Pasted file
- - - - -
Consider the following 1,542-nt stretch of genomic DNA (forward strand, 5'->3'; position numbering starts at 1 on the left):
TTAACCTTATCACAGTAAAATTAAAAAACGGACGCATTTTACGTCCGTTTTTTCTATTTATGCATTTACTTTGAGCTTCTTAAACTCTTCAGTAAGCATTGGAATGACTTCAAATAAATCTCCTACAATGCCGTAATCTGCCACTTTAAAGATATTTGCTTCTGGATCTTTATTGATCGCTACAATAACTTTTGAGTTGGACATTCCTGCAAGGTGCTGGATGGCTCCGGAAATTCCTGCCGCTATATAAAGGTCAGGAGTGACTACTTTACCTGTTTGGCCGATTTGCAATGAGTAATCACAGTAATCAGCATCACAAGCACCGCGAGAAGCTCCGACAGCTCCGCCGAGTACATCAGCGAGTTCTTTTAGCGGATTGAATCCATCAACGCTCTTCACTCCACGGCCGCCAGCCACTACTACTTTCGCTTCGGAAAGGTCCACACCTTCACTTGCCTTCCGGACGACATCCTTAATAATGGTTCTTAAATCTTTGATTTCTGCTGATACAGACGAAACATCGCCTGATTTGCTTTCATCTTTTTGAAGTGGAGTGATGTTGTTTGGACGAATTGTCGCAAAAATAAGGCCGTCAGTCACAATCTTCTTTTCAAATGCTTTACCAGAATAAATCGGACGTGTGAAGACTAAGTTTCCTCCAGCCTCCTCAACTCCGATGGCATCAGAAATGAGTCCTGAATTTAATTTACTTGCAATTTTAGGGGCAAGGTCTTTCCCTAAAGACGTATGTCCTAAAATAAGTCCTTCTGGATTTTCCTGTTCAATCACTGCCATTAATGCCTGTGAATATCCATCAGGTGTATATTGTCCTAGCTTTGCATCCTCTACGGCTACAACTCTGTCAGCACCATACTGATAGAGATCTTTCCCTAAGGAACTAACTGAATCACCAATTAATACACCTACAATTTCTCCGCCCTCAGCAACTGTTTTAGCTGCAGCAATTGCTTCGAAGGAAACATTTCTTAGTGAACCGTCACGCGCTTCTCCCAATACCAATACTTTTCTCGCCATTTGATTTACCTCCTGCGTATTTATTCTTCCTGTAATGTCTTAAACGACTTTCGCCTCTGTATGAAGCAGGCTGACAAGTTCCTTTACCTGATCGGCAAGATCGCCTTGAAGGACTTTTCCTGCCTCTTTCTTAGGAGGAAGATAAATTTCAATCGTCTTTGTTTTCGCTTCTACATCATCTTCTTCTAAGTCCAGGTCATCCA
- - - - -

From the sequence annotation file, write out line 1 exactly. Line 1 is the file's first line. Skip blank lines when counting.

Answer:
Consider the following 1,542-nt stretch of genomic DNA (forward strand, 5'->3'; position numbering starts at 1 on the left):